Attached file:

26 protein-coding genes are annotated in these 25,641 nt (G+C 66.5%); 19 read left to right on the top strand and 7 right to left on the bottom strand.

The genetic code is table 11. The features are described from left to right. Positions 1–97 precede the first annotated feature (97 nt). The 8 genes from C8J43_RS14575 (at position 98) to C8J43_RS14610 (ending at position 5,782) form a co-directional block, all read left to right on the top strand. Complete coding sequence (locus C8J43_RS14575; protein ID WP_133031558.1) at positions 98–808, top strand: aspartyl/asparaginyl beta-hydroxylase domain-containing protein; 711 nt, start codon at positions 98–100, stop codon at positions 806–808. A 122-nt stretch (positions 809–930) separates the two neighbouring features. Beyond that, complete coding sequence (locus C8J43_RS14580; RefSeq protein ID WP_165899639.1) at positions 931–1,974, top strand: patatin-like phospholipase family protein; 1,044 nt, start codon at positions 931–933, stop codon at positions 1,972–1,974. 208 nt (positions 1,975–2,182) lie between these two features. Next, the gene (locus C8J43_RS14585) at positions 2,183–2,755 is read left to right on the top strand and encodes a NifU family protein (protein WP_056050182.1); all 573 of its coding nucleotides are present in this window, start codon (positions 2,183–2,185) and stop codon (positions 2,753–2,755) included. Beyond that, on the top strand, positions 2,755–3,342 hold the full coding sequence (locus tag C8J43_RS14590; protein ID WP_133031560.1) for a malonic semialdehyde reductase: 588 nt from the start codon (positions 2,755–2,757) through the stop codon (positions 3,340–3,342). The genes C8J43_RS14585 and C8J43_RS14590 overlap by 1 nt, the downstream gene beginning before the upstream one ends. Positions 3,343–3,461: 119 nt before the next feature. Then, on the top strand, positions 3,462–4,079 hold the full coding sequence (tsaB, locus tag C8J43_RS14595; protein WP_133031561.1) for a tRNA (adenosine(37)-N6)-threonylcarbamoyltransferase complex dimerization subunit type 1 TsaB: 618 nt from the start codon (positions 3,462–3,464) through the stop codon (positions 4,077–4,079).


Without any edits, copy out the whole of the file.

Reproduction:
26 protein-coding genes are annotated in these 25,641 nt (G+C 66.5%); 19 read left to right on the top strand and 7 right to left on the bottom strand.

The genetic code is table 11. The features are described from left to right. Positions 1–97 precede the first annotated feature (97 nt). The 8 genes from C8J43_RS14575 (at position 98) to C8J43_RS14610 (ending at position 5,782) form a co-directional block, all read left to right on the top strand. Complete coding sequence (locus C8J43_RS14575; protein ID WP_133031558.1) at positions 98–808, top strand: aspartyl/asparaginyl beta-hydroxylase domain-containing protein; 711 nt, start codon at positions 98–100, stop codon at positions 806–808. A 122-nt stretch (positions 809–930) separates the two neighbouring features. Beyond that, complete coding sequence (locus C8J43_RS14580; RefSeq protein ID WP_165899639.1) at positions 931–1,974, top strand: patatin-like phospholipase family protein; 1,044 nt, start codon at positions 931–933, stop codon at positions 1,972–1,974. 208 nt (positions 1,975–2,182) lie between these two features. Next, the gene (locus C8J43_RS14585) at positions 2,183–2,755 is read left to right on the top strand and encodes a NifU family protein (protein WP_056050182.1); all 573 of its coding nucleotides are present in this window, start codon (positions 2,183–2,185) and stop codon (positions 2,753–2,755) included. Beyond that, on the top strand, positions 2,755–3,342 hold the full coding sequence (locus tag C8J43_RS14590; protein ID WP_133031560.1) for a malonic semialdehyde reductase: 588 nt from the start codon (positions 2,755–2,757) through the stop codon (positions 3,340–3,342). The genes C8J43_RS14585 and C8J43_RS14590 overlap by 1 nt, the downstream gene beginning before the upstream one ends. Positions 3,343–3,461: 119 nt before the next feature. Then, on the top strand, positions 3,462–4,079 hold the full coding sequence (tsaB, locus tag C8J43_RS14595; protein WP_133031561.1) for a tRNA (adenosine(37)-N6)-threonylcarbamoyltransferase complex dimerization subunit type 1 TsaB: 618 nt from the start codon (positions 3,462–3,464) through the stop codon (positions 4,077–4,079).